When (if ever) may a professional deceive a client for the client's own good? Under what conditions (if any) is whistle-blowing morally required? These are just some of the questions that scholars as diverse as Michael D. Bayles, Thomas Nagel, Sissela Bok, Jessica Mitford, and Peter A. French confront in this stimulating anthology. Organized around philosophical issues such as the moral foundations of professional ethics, models of the professional-client relationship, deception, informed consent, privacy and confidentiality, (...) dissent, and professional virtue, the volume illuminates the complex ethical issues that arise in journalism, law, health care, counselling, education, engineering, business, politics, and social science research. A variety of pedagogical aids--including clear introductions to and study questions for each set of readings, concrete cases designed to focus discussion, and an appendix on preparing cases and position papers--makes the text invaluable for both students and teachers of professional ethics. (shrink)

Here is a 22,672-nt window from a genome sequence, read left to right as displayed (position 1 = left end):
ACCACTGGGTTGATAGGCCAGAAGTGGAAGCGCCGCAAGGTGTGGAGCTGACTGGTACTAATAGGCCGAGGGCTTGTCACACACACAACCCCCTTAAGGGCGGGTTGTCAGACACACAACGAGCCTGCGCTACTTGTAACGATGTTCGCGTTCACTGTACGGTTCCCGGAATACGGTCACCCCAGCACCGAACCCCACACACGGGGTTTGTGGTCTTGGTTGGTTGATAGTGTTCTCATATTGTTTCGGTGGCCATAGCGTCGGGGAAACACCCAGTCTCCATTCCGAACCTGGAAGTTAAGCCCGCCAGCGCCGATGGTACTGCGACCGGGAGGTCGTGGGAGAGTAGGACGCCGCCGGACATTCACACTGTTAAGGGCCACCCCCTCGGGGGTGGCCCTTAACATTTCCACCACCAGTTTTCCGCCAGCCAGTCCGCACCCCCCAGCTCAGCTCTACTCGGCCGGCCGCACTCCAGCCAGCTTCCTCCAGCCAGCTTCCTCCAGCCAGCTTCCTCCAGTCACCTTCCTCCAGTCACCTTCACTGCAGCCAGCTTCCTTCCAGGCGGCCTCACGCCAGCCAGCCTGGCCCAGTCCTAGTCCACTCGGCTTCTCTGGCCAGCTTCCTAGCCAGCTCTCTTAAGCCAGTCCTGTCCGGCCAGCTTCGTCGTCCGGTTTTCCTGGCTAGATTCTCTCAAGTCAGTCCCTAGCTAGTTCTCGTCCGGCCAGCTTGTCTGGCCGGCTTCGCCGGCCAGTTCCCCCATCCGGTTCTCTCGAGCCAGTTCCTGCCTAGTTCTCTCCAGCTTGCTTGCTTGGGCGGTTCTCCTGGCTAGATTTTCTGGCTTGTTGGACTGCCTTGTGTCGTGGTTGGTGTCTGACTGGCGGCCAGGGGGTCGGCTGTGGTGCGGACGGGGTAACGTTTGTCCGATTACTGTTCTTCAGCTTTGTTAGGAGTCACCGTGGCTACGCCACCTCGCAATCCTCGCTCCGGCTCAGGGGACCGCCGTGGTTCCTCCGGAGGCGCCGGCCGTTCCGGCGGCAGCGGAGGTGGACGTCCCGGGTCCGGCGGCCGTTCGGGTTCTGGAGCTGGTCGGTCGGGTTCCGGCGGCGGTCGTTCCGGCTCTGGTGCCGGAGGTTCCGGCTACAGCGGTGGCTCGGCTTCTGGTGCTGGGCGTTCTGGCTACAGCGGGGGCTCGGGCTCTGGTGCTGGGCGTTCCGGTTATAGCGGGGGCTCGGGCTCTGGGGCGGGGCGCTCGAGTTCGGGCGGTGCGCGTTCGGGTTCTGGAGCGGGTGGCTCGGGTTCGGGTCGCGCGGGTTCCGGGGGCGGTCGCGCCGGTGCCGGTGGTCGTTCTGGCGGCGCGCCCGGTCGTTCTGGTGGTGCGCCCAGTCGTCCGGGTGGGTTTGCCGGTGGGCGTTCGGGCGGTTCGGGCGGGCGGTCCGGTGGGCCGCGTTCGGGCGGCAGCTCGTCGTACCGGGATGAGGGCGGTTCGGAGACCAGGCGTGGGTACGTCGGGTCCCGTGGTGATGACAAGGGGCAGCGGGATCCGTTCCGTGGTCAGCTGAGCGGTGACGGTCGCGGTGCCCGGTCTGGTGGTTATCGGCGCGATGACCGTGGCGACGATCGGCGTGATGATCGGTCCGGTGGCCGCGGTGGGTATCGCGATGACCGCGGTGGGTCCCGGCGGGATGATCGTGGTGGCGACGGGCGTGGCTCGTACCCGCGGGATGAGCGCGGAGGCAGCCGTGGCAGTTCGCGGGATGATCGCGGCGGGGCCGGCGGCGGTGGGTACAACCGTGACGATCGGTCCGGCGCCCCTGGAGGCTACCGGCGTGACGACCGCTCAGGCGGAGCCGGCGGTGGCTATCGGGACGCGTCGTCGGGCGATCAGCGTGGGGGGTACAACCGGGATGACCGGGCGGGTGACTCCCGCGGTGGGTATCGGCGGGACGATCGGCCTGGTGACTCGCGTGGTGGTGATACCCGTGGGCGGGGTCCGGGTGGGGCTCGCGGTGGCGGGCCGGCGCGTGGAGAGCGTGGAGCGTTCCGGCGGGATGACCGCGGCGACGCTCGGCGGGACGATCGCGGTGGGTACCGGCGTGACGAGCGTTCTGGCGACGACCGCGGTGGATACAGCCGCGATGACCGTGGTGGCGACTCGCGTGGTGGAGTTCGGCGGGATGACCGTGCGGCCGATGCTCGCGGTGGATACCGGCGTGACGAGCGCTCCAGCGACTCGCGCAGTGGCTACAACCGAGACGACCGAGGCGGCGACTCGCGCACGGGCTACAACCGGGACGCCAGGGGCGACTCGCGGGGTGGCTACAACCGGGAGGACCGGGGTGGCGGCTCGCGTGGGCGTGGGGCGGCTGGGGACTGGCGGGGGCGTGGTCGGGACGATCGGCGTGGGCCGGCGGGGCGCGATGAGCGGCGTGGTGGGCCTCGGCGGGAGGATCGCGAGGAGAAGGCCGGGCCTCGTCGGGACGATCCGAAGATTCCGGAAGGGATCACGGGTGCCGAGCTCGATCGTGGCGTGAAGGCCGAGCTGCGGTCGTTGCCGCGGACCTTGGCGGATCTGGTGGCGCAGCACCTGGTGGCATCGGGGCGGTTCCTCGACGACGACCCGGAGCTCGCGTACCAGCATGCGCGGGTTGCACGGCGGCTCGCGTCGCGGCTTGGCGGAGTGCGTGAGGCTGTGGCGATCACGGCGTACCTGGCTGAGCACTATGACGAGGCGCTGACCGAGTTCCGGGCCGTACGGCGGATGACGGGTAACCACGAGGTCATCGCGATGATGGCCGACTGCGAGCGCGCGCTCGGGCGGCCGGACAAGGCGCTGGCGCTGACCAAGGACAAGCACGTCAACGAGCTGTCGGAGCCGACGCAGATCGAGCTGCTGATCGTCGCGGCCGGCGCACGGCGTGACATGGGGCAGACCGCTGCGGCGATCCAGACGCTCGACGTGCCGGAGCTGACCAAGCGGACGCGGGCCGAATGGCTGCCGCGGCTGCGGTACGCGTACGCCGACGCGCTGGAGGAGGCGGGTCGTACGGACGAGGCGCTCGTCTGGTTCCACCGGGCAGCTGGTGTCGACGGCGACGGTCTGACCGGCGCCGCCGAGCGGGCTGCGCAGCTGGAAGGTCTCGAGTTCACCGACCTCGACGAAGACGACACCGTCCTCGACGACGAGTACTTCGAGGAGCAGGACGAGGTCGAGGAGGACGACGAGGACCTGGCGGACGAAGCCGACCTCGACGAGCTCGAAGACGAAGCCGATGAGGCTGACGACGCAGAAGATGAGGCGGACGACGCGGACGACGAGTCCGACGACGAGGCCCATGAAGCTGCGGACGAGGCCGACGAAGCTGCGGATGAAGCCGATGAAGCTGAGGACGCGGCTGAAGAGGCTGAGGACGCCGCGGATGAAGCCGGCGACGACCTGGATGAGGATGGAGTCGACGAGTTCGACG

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  50. Andrew Lau (2004). Teaching Engineering Ethics to First-Year College Students. Science and Engineering Ethics 10 (2):359-368.score: 243.0
    One of the methods used at Penn State to teach engineering students about ethics is a one-credit First-Year Seminar entitled “How Good Engineers Solve Tough Problems.” Students meet in class once a week to understand ethical frameworks, develop ethical problem-solving skills, and to better understand the professional responsibilities of engineers. Emphasis is on the ubiquity of ethical problems in professional engineering. A learning objective is the development of moral imagination, similar to the development of technical imagination in (...)